The Red Hook we know and love is that quaint section of waterfront described in the first paragraph. Our fond recent memories are of riding our bikes past the red brick Red Hook Houses on Lorraine Street and the red brick factories and warehouse buildings on Van Brunt and Beard, lounging by the huge public pool at the Sol Goldman rec center, listening to fantastic Latin beats while eating burritos and enchiladas from the food trucks on Bay Street, the kids playing in the park while parents barbeque dinner, watching baseball and soccer games in the fields on Bay and Columbia Streets, checking out the harbor and the fishermen along the hook at the foot of Columbia Street, enjoying the art shows of the Brooklyn Waterfront Artists Coalition (BWAC) at the foot of Van Brunt Street, and visiting the Waterfront Museum barge docked by the Waterfront Garden at the foot of Conover Street. And after that, maybe having a quick quaff at Sunny’s, Fort Defiance, or any of the many, many great places to chill and nosh in the nabe. There’s always been plenty to do and see in Red Hook.

So far, the new developments have been respectful of the neighborhood in terms of scale. There are tasteful, modern designs, like King & Sullivan, and those less so, in which we’d include the row at 82-86 Lorraine St., if asked. Those that restore and repurpose the larger buildings rather than tear down and rebuild are the ones we like most. The New York Dock Co. building at 160 Imlay Street is an example of this, and we applaud the mindfulness put into the exterior of that project (Charlie & Co., Architects). Other new buildings and/or facades look entirely different than those of their predecessors, but within scale and with well-considered designs add interest to the surrounding streetscape rather than detract from the overall aesthetic. (Our example would be the just-mentioned King & Sullivan.)

We have a few worries about the future of our favorite neighborhood. If rising prices push out the old-time residents, if we lose BWAC or  the wide-open harbor views, it would be something of a tragedy. There’s talk of relocating the Red Hook Container Terminal to Sunset Park and developing that 80-acre site with up to 45,000 (!!) apartments. That certainly seems out of scale with anything nearby. No plans have yet been produced, so heights and breadths are unknown. The waterfront itself could be lost to all but the new condo owners.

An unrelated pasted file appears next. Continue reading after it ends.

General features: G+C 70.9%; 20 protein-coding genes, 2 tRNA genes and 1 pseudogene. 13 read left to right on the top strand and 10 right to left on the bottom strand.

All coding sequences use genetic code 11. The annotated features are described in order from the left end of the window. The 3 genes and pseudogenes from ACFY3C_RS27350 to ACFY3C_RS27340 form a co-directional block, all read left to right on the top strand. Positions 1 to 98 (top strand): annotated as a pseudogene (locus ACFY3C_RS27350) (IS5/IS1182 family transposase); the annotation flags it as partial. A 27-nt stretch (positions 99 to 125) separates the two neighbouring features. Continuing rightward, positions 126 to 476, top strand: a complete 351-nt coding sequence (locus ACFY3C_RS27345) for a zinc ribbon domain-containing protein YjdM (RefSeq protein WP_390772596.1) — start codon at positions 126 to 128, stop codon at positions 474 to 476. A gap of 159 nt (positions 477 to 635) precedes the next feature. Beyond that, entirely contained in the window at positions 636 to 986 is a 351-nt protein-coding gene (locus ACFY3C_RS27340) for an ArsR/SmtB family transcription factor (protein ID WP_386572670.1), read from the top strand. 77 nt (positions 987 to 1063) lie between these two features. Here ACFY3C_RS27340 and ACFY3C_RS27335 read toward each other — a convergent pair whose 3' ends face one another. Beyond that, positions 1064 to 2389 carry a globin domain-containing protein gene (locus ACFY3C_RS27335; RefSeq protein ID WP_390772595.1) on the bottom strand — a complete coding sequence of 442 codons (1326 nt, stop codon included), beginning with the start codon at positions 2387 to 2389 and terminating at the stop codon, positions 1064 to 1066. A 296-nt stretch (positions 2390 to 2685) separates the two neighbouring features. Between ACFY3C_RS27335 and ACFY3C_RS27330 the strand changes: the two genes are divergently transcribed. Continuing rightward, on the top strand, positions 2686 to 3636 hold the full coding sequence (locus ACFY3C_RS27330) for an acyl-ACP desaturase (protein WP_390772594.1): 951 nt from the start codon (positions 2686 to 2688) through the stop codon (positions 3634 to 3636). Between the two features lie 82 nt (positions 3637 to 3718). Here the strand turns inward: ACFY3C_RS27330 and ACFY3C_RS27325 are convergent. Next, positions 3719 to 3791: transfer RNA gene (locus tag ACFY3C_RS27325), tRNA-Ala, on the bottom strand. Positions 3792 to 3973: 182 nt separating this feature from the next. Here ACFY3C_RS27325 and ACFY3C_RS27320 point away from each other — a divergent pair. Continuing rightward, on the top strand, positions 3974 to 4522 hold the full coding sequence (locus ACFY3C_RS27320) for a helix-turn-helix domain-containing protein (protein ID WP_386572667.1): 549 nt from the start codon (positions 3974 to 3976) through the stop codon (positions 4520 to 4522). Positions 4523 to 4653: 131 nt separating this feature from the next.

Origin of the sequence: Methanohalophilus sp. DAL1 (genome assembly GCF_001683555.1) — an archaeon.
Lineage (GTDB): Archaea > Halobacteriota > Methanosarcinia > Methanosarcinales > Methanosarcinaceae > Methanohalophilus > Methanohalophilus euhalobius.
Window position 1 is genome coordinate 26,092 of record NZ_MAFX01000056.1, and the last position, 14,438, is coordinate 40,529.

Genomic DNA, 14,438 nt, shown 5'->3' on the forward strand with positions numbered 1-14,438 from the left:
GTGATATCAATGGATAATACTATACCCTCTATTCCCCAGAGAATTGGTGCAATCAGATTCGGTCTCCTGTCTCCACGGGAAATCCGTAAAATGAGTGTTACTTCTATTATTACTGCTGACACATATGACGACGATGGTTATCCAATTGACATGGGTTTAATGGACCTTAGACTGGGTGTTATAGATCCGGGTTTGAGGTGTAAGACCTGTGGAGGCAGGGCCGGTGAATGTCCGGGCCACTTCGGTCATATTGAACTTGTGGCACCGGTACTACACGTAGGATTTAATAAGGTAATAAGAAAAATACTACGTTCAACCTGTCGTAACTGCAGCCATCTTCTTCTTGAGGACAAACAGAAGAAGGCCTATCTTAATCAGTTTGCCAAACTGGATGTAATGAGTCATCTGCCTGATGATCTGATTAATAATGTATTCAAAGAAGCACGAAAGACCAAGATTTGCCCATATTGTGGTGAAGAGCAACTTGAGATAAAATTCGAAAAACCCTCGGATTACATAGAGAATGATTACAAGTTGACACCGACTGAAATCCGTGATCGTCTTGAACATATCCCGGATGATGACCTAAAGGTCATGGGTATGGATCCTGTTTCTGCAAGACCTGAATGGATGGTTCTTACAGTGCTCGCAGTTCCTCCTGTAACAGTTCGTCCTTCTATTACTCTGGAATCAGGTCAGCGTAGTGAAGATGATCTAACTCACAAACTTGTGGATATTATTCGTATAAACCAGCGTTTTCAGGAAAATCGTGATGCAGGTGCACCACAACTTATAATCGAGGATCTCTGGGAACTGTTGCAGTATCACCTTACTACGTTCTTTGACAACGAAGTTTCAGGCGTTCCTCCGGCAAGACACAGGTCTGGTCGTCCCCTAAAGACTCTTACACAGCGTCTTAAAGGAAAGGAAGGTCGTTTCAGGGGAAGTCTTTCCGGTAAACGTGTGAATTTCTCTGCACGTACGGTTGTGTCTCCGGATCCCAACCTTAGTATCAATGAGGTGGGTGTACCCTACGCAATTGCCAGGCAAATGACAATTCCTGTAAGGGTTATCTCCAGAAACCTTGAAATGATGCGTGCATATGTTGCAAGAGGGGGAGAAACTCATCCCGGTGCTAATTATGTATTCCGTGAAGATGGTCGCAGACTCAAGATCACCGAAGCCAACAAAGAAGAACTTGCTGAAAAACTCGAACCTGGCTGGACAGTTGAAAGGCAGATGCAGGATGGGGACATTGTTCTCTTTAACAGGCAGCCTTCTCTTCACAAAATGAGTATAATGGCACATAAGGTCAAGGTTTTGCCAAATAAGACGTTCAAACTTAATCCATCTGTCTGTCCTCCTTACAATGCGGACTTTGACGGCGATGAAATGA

NY Dock Bldg resized

The New York Dock Co. building on Imlay Street is a great example of how to restore the old commercial stock while maintaining the area’s character.

The Most Expensive designation includes the sales prices of the new apartments. How much the prices of the existing older one and two-family buildings lining Richards, Visitation, Dwight, Van Brunt, Wolcott and all the other streets in Red Hook have risen is less impressive. The area was flooded out during Hurricane Sandy, and that experience has helped the new developers plan for the future, but has kept individuals from feeling the love for the low-lying neighborhood. Prices are up, but homes here lag behind those in nearby Carroll Gardens and in Cobble Hill by significant amounts per square foot (for reasons that include the lack of public transportation and other factors besides potential flooding). Many can be had for less than the price of the shiny new apartments around the corner. That said, the average sale prices for these homes has risen sharply, with many selling over $2M.

The neighborhood has almost fully recovered from being devastated by Hurricane Sandy, which inundated the entire waterfront area and much of the neighborhood, and now Red Hook, which has been labeled up and coming numerous times in the past, is again a neighborhood on the move, especially in terms of real estate prices.


 

For a Secure Future, Brooklyn Church is Selling its Air Rights

One of Brooklyn’s many nicknames is, “The City of Churches.” Yet, as time passes, the general migration of people from one area to another sometimes results in shrinking congregations and distressed parishes. In Carroll Gardens there are several former churches that are now condominiums. In Clinton Hill, one very notable church has taken a different tack.

550-Clinton-Ave-Project Rendering

A rendering of the proposed complex at 550 Clinton Avenue.

The Church of St. Luke and St. Matthew is in the process of selling its air rights to a developer who hopes to use them to erect a twenty-nine-story mixed-use condominium on the block. The church, the largest Episcopalian church on Long Island, hopes to use the money it receives in return to make long-needed repairs and provide future stability.

This parish has a long history, dating back to the nineteenth century. As New York City’s population swelled in the early-to-mid 1800s, many residents chose to move to Brooklyn, where housing was cheaper and spaces bigger. Some members of Trinity Church in downtown Manhattan established a Brooklyn church of the same name. After some years, the effort became too great and Trinity church was decommissioned and re-established as St. Luke’s Church. The initial St. Luke’s building was erected in 1841 and was added to over the years. It was heavily damaged by fire in 1887 and razed to make way for the current church, which was constructed between 1888-1891. Another disastrous fire, in 1914, ravaged the new building, and this was repaired and the building improved and rededicated in 1915. St. Luke’s Church merged with another local Episcopal church, St. Matthew’s, in 1943.